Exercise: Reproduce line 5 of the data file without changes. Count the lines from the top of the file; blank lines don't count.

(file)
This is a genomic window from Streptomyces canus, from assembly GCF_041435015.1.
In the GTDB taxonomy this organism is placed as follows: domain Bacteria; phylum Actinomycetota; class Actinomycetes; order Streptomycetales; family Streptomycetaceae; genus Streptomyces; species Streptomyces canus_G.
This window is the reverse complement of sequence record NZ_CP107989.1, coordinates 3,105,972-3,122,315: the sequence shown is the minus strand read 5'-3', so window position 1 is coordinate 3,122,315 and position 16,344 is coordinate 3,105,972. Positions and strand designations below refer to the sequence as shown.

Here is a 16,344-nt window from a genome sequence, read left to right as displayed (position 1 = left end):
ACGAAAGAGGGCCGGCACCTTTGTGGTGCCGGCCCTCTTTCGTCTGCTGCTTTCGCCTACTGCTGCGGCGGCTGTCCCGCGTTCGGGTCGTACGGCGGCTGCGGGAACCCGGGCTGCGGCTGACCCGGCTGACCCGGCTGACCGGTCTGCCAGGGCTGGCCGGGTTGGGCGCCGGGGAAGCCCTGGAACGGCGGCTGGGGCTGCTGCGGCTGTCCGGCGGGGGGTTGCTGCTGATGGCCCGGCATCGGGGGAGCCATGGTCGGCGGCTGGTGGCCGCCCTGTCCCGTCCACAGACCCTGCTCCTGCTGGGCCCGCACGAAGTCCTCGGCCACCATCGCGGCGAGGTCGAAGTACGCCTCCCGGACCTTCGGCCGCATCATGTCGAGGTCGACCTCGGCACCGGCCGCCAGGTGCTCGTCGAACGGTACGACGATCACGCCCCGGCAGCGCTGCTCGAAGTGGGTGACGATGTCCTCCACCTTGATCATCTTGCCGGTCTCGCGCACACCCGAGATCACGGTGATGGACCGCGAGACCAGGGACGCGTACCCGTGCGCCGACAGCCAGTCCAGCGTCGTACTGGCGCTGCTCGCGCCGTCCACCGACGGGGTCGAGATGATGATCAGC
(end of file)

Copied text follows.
ACGAAAGAGGGCCGGCACCTTTGTGGTGCCGGCCCTCTTTCGTCTGCTGCTTTCGCCTACTGCTGCGGCGGCTGTCCCGCGTTCGGGTCGTACGGCGGCTGCGGGAACCCGGGCTGCGGCTGACCCGGCTGACCCGGCTGACCGGTCTGCCAGGGCTGGCCGGGTTGGGCGCCGGGGAAGCCCTGGAACGGCGGCTGGGGCTGCTGCGGCTGTCCGGCGGGGGGTTGCTGCTGATGGCCCGGCATCGGGGGAGCCATGGTCGGCGGCTGGTGGCCGCCCTGTCCCGTCCACAGACCCTGCTCCTGCTGGGCCCGCACGAAGTCCTCGGCCACCATCGCGGCGAGGTCGAAGTACGCCTCCCGGACCTTCGGCCGCATCATGTCGAGGTCGACCTCGGCACCGGCCGCCAGGTGCTCGTCGAACGGTACGACGATCACGCCCCGGCAGCGCTGCTCGAAGTGGGTGACGATGTCCTCCACCTTGATCATCTTGCCGGTCTCGCGCACACCCGAGATCACGGTGATGGACCGCGAGACCAGGGACGCGTACCCGTGCGCCGACAGCCAGTCCAGCGTCGTACTGGCGCTGCTCGCGCCGTCCACCGACGGGGTCGAGATGATGATCAGC